The rise of retirement interest-only (RIO) mortgages

Monday, 16 September 2019

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Mortgage advice, Boston Spa, Yorkshire IFA

What is a RIO?

Retirement-interest only mortgages (RIOs) are fairly new and are aimed at older borrowers who may struggle to get a standard residential mortgage. They allow you to borrow against your property and only pay back the interest (and not the loan itself) each month. This means that the monthly mortgage payment is far lower than for a normal "repayment" mortgage. The other big difference is that you only repay the loan when you sell your property, move into residential care or die, rather than after a fixed term like 20 years.

Rather than the onerous steps you have to take to prove your income with a standard residential mortgage, you only have to prove that you can afford the interest.

Of course, you can usually still repay some capital as well as interest, if you want to. This will cut down the size of your loan over time, meaning that more of your property can be passed onto your loved ones.

How much can you borrow?

The amount you can borrow will be based upon an affordability assessment, looking at your income and outgoings to make sure you can keep up repayments after you retire (or if you have already retired).There will be other requirements, too, such as a minimum property value, minimum income and minimum loan size. For example, Nationwide will lend a maximum of 50% of the property value.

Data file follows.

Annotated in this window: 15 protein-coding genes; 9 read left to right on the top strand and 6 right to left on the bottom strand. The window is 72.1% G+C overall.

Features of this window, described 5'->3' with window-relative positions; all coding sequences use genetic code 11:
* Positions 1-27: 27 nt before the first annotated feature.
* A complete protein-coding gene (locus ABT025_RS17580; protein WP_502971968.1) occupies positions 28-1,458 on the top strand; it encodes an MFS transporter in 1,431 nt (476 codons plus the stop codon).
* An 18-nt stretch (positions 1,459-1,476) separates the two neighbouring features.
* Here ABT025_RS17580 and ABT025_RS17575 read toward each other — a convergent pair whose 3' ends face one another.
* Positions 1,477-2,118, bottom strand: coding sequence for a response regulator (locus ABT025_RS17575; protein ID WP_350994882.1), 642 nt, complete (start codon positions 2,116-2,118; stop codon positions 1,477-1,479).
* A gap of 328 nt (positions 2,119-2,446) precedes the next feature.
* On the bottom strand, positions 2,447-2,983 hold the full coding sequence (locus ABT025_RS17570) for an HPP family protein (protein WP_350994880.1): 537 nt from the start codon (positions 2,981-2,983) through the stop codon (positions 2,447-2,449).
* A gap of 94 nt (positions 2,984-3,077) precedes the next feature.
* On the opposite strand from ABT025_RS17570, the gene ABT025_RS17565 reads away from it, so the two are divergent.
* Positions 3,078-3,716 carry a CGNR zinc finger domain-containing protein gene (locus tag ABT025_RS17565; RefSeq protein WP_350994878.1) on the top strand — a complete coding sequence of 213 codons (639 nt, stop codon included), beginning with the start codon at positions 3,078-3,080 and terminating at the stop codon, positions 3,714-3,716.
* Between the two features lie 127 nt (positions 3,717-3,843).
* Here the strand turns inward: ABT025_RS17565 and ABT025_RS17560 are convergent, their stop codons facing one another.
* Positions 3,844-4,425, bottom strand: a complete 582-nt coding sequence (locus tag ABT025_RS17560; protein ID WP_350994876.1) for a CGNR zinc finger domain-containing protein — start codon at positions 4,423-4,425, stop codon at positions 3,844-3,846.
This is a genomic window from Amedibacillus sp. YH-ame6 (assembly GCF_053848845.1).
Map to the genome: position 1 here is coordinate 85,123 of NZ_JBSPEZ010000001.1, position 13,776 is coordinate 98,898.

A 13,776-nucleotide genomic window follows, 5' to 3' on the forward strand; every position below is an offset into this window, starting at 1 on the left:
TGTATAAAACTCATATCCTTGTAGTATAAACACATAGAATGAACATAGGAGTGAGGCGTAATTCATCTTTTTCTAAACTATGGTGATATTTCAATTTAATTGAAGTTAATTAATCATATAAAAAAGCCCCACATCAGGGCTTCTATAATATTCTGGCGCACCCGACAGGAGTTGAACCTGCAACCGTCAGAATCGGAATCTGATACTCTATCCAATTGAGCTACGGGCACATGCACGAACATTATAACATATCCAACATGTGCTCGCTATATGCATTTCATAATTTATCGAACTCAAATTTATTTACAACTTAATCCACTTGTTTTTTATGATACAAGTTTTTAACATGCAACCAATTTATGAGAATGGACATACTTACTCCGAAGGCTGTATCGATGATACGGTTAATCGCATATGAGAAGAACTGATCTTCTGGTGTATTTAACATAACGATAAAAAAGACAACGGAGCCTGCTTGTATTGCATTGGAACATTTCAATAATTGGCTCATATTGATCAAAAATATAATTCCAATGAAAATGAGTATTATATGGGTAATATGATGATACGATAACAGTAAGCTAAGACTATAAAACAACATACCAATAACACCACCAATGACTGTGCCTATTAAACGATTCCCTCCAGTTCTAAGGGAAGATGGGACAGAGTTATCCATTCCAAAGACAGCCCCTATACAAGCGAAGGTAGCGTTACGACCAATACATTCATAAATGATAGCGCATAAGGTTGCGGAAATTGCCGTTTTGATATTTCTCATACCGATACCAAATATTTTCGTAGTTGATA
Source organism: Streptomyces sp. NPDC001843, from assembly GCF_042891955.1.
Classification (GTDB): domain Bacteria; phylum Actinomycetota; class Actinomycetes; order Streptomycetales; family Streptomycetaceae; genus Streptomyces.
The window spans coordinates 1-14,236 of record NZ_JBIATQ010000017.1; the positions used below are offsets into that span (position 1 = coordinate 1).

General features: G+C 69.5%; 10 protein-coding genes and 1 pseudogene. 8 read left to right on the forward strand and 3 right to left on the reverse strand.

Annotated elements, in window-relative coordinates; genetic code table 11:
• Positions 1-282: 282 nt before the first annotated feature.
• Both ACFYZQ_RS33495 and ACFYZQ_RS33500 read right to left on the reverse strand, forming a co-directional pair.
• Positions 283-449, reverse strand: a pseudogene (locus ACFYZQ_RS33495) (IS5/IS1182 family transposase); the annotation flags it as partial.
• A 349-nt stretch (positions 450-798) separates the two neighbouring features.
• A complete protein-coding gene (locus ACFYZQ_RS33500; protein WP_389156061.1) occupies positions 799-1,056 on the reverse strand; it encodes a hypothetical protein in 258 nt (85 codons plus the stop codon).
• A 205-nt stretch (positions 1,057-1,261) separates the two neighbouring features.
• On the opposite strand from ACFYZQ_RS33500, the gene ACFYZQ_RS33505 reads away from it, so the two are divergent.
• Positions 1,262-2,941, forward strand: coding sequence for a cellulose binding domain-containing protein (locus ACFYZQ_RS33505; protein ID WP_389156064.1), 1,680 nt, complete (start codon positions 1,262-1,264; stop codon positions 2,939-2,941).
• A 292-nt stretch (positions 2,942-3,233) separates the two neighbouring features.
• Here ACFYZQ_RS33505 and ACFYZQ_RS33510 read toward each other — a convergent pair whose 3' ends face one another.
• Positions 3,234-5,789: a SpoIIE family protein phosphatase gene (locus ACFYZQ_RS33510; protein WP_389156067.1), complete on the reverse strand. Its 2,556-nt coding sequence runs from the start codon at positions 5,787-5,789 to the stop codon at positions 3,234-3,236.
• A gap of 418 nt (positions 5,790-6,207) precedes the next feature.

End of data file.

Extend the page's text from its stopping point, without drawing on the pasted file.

How is a RIO different to "equity release"

Until recently the usual way to raise capital from your house in retirement was equity release. With equity release you don't have to make any monthly payments - not even the interest due on the mortgage. Instead, the debt is repaid once you die or move into long-term care and the property is sold. The big problem with this is that the level of debt grows rapidly each year, and can mean that there is little equity left in the property to pass on to your heirs (or to use to downsize, or pay for care costs).

Let's look at an example supplied by the consumer group Which:

  • You own a property worth £200,000. You want to borrow 50% of this, meaning a loan of £100,000.
  • In 15 years' time, your property is worth £300,000, and you go into care, so the loan needs to be repaid. The interest rate is 5%.

Equity release

  • Your monthly repayments: £0
  • Total value of the loan after 15 years: £211,370
  • How much is left after repaying the loan: £88,630

Retirement-interest only

  • Your monthly repayments: £417
  • Total value of the loan after 15 years: £100,000
  • How much is left after repaying the loan: £200,000
  • Total amount of interest paid: £75,055

As you can see, with an equity release mortgage, the amount of debt can double every 12-15 years, so that if you live for 30 years the level of debt could quadruple.

Our views on equity release and RIO mortgages

We never recommend equity release mortgages to our clients, because the lack of interest payments means that the mortgage debt can grow at a surprising rate, which isn't suitable for many people. It can be a shock to your children to discover that the house they thought they were inheriting is instead being used to repay a mortgage.

When it comes to Retirement Interest Only mortgages, we believe these are only suitable for a small minority of customers. If possible it is usually better to downsize rather than take out a large debt in retirement.

Chartered Financial Planners. FCA Regulated (FCA no. 603653). Free initial assesment.